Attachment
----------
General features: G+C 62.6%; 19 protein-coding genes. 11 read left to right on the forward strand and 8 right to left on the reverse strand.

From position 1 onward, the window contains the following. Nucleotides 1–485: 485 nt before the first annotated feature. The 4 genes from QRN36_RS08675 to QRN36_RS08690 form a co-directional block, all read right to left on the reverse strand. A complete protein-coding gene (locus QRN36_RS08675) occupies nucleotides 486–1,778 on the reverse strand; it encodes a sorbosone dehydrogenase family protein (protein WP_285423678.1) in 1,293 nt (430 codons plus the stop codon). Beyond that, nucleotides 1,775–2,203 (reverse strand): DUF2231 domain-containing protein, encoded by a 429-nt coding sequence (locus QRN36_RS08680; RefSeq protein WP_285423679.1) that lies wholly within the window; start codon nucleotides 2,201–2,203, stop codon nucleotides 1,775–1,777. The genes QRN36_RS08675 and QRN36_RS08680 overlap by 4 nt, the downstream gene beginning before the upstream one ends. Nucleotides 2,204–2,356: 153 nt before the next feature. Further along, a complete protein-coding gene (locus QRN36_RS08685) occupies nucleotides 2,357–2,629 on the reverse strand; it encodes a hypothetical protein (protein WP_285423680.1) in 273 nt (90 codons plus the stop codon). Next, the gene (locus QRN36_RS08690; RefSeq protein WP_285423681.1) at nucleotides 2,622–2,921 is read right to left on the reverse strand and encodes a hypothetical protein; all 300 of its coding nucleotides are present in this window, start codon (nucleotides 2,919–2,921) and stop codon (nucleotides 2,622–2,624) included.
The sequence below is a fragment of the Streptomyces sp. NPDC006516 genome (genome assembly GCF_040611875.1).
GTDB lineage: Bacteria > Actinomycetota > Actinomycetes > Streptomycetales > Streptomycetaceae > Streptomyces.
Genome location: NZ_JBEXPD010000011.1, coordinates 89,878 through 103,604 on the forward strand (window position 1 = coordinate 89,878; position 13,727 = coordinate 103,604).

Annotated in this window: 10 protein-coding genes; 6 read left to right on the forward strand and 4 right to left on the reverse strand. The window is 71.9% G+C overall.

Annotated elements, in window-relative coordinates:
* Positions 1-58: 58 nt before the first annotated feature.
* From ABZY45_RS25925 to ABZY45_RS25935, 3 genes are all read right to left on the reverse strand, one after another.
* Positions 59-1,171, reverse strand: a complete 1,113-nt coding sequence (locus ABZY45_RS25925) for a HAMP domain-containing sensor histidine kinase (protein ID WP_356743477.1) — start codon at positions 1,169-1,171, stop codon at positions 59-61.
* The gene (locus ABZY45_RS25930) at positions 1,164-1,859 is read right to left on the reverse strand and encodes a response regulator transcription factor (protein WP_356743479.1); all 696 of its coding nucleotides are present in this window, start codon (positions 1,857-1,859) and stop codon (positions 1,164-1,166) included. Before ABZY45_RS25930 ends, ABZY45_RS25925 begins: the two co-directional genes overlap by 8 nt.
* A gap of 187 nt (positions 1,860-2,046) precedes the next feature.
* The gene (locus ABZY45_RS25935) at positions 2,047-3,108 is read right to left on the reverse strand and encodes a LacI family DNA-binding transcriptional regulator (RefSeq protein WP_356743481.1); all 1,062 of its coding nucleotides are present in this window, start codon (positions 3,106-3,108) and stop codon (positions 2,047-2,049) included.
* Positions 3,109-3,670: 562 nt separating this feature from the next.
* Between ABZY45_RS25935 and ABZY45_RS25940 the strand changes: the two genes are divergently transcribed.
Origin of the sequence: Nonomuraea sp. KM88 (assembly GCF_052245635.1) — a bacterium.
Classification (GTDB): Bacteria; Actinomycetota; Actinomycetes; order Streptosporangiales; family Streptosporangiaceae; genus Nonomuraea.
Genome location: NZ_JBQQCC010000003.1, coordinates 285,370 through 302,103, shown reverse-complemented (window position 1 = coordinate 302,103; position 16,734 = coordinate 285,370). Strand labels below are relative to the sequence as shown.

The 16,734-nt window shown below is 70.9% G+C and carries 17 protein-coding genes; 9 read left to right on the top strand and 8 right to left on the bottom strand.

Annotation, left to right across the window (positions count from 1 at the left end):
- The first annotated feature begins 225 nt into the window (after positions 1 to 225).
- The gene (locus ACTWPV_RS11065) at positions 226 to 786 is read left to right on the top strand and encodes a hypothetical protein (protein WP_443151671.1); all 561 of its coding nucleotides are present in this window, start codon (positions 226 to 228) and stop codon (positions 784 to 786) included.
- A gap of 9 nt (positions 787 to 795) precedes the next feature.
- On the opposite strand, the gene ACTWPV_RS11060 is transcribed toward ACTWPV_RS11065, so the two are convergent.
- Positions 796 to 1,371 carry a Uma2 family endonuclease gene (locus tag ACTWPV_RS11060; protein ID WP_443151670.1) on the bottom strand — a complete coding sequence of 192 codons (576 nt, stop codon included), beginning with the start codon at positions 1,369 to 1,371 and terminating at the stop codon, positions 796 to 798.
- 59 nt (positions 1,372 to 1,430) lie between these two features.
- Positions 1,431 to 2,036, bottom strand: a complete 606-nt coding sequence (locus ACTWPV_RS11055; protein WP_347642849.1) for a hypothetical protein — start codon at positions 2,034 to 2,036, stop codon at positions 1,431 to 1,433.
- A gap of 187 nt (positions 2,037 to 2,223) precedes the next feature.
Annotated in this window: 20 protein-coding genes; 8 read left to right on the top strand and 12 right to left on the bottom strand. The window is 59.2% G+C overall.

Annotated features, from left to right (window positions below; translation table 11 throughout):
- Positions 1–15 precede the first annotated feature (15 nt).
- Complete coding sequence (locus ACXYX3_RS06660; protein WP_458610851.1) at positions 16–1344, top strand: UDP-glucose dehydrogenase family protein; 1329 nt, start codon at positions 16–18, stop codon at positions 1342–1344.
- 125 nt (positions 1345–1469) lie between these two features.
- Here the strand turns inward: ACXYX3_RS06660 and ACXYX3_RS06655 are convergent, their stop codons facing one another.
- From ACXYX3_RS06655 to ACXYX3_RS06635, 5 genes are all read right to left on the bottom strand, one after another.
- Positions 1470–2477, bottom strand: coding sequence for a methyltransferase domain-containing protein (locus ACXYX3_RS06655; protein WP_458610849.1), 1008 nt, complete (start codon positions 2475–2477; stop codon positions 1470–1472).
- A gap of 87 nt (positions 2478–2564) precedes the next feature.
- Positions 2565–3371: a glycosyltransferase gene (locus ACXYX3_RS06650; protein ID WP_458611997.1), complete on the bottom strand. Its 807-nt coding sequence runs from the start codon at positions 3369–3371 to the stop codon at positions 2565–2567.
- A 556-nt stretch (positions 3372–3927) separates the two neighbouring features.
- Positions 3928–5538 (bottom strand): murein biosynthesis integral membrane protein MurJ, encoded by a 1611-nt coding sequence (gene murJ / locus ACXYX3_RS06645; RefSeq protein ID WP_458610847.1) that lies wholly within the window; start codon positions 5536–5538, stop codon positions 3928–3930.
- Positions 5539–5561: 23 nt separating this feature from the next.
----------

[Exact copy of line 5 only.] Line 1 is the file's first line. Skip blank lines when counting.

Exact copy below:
Genome location: NZ_JBEXPD010000011.1, coordinates 89,878 through 103,604 on the forward strand (window position 1 = coordinate 89,878; position 13,727 = coordinate 103,604).